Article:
But let me imagine, for just a moment, a winter's night. The wind is still present, but it's slightly stronger. The air is bitingly cold, and the wind whips the chilliness into me. The trees make their chorus, only this time the possibility of rain is reality, and soon it comes in little drops falling on the roof, like a lullaby. It's sort of wild out there, but it somehow brings up an instinct to snuggle with a cup of hot something, and good old book, and bury deep down under a blanket from a dear friend. Winter nights are made for fluffy new socks – thick full cushioned ones, and big woollen jumpers – like the one from my grandpa that clearly would've fitted him better than me. Winter nights are full of possibilities and magic. Anything's possible – your wildest dreams and greatest fantasies. The best winter nights are during winter, when the evenings are long and the firelight dwindles, and it's still four hours until midnight. But the strangest thing is this: winter nights can happen in summer, and summer nights can happen in winter. It's a feeling. It's an ambience. It's an aura. Perhaps, it's an attitude.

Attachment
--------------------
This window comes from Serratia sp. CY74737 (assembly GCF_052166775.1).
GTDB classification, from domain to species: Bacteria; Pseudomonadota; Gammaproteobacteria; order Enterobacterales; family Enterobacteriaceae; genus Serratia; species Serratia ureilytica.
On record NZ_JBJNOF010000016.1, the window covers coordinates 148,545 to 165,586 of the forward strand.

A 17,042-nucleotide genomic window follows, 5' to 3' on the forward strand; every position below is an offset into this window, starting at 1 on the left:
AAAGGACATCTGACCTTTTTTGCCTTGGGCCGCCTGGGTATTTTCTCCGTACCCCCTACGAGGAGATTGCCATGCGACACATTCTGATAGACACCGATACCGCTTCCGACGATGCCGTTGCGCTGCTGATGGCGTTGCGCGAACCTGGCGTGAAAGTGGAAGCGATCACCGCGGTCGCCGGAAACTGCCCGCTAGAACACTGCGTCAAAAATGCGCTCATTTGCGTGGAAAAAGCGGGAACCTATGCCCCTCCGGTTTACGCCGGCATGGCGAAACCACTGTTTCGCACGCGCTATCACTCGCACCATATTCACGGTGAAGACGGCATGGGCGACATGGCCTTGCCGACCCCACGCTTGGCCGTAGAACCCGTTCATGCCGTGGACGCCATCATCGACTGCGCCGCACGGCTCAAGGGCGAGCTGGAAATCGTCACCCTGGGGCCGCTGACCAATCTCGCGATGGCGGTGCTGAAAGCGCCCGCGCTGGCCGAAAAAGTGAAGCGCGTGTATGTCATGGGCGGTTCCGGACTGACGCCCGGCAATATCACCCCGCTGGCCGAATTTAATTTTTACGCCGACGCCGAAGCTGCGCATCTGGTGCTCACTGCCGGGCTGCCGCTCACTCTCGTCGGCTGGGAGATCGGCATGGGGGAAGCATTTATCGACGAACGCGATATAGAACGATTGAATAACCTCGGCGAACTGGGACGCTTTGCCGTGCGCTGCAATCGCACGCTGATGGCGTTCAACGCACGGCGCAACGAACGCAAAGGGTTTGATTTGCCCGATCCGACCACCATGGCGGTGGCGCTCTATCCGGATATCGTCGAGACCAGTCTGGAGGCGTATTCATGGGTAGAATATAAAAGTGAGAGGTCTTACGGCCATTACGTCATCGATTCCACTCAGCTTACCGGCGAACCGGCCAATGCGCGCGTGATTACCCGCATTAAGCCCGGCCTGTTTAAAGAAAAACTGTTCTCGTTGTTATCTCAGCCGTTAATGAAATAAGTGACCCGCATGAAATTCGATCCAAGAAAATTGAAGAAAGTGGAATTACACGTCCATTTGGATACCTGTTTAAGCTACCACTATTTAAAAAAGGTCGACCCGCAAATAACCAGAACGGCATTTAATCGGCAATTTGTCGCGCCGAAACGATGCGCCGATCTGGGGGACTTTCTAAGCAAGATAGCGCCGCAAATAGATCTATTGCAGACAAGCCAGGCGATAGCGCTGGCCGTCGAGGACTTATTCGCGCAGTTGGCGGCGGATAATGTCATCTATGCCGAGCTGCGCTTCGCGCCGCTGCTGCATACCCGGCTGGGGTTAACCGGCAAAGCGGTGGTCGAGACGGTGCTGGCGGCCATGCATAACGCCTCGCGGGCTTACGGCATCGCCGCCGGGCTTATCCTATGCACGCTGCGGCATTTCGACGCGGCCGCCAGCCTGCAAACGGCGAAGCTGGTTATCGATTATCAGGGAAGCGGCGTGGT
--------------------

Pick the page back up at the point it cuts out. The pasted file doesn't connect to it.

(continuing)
Oh, and winter nights were made for stargazing. The stars seem to shine brighter and more clearly. That's where the magic comes in, and heaven descends, and the infinite seems possible. It's when time slows, and darkness deepens, and stars illuminate. It's when we realize, we are so small. We are but tiny specks in tiny corners of this wide wide world. We are nothing, we cannot be measured. Our lives, so important to us; our problems, so huge to us; our knowledge, so infallible to us – it is but the minutest part of the expansive universe God created. And back of all the stars, above the endless heavens, is God himself. And here is where it becomes amazing: God has us in His heart. There is no moment He is not thinking of us; there is no second when He's not looking out for our safety and well-being. There is no time when He is not sending His blessings, down through the stars, past the howling winds, through our tightly wrapped blankets, and into our undeserving hearts. Somehow, on winter nights, God feels closer.